The Morning Kill

This morning as I was sitting at my computer in my house catching up with people, I started hearing the students outside running around.  In the morning, students are on duty, which basically means keeping the compound nice and clean.  Once a week for one section, duty is cutting the grass of the big field outside my front door.  All of these students were running around and at first I thought they were chasing each other jokingly for some small, “insult,” one made against another (same type of horseplay we have in the States).  But no, they were organized and going after something.

The way they were hacking the ground with their scythes I thought it was a snake.  Snakes here are the devil, and all must be killed, says conventional wisdom.  This includes the little garter snakes that crawl around and couldn’t hurt anything bigger than a mouse even if they tried.  Kenyans take their snake-killing very seriously.  But as I watched, I saw an obviously mammalian head pop up out of the grass.  My students were still chasing it quite energetically, trying their best to kill it.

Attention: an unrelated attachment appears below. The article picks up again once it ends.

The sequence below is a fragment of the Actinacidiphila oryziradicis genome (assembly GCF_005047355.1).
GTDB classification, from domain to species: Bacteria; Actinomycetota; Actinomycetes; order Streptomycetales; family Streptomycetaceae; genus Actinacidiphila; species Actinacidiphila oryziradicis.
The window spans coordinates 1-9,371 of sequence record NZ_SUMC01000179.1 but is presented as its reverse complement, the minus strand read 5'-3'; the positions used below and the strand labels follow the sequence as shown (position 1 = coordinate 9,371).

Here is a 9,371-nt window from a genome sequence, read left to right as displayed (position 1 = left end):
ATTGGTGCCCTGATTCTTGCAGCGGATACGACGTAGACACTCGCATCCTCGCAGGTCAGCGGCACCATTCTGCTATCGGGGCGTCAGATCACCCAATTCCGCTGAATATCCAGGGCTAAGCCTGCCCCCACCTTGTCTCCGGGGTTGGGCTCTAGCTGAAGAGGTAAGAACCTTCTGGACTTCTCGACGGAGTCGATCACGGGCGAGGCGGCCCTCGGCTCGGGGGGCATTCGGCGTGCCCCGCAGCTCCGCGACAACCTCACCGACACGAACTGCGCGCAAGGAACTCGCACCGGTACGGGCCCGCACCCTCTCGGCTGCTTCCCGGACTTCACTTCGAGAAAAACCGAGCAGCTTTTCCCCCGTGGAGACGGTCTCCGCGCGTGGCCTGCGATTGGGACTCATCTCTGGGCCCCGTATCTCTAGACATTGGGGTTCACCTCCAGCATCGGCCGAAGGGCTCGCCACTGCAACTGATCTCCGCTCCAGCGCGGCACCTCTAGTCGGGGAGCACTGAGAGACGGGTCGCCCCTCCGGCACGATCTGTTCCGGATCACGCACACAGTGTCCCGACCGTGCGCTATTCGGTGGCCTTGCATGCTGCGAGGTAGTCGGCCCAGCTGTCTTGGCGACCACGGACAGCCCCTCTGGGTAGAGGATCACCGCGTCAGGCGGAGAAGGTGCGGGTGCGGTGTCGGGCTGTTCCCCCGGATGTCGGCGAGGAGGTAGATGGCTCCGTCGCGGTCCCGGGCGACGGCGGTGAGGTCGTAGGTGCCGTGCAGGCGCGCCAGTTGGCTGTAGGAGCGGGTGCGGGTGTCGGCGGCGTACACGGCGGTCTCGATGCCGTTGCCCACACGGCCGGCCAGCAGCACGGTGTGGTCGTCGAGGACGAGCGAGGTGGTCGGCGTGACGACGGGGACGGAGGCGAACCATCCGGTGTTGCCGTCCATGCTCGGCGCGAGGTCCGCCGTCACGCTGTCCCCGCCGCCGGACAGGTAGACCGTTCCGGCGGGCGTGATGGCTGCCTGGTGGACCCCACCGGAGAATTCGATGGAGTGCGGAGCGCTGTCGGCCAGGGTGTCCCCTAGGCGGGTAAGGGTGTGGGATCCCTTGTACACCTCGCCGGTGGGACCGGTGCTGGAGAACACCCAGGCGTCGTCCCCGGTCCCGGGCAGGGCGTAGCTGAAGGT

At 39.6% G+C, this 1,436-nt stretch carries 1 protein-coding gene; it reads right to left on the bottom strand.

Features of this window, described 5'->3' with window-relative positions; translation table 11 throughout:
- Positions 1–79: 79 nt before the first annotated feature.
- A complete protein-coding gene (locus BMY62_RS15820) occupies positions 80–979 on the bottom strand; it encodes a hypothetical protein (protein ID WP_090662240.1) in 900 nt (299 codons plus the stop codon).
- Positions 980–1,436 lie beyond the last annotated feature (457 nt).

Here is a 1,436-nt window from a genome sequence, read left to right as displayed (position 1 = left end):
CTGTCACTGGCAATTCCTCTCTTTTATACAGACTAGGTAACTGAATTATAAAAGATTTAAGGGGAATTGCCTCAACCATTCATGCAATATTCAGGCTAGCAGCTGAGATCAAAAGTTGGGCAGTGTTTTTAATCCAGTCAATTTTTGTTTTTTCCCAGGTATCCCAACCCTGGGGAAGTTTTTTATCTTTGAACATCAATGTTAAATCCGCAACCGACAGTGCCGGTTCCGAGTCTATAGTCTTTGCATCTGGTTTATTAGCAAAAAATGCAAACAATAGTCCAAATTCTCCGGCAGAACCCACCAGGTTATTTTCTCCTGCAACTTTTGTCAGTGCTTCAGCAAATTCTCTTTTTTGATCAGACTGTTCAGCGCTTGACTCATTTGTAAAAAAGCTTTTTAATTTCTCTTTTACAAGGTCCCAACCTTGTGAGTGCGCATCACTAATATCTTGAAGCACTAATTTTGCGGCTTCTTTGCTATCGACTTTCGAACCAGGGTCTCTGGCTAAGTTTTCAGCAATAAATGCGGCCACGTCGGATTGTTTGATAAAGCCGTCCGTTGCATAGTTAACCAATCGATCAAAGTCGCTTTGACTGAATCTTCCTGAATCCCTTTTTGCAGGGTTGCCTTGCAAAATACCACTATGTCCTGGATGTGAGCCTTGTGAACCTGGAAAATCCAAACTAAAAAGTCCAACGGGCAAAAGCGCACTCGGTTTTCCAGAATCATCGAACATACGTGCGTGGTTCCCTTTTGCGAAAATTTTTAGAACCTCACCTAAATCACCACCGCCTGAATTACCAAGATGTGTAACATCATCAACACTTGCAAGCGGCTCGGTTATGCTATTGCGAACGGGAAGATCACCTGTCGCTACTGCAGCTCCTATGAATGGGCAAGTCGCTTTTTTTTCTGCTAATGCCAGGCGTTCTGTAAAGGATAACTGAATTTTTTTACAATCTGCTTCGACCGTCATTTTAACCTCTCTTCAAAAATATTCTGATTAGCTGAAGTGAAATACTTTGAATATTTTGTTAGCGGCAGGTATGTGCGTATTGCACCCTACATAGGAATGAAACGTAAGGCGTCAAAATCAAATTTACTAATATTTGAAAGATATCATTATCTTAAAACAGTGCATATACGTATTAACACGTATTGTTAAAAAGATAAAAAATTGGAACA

Which they eventually did.  Just as I got outside, they succeeded in cornering it and killing it.  I asked what it was, and they said a gazelle.  It was too small for the species of gazelle I know, so I asked if it was a baby, and they said yes.  But at the same time the animal had too much fat on it and was too disproportional for a baby gazelle (again, my opinion), so I am putting bets on it being a member of the dik dik species, which are of the same genus as antelope, not of gazelle.

My students will most likely hand it over to the kitchen, who will then properly butcher it and they will eat it for lunch or dinner.  This is a fairly regular occurrence on this compound, and two of these chases have now happened on the field in front of my house.



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2 responses to “The Morning Kill

  1. Jan

    My squeamishness (and yours, maybe?) at the sight of this spontaneous hunt for food (as opposed to a hunt for a predator, like a snake) shows how distanced most Americans are from where our meat comes from. The irony is that with CAFOs our way of obtaining meat is far more inhumane than the chases taking place on your schoolyard.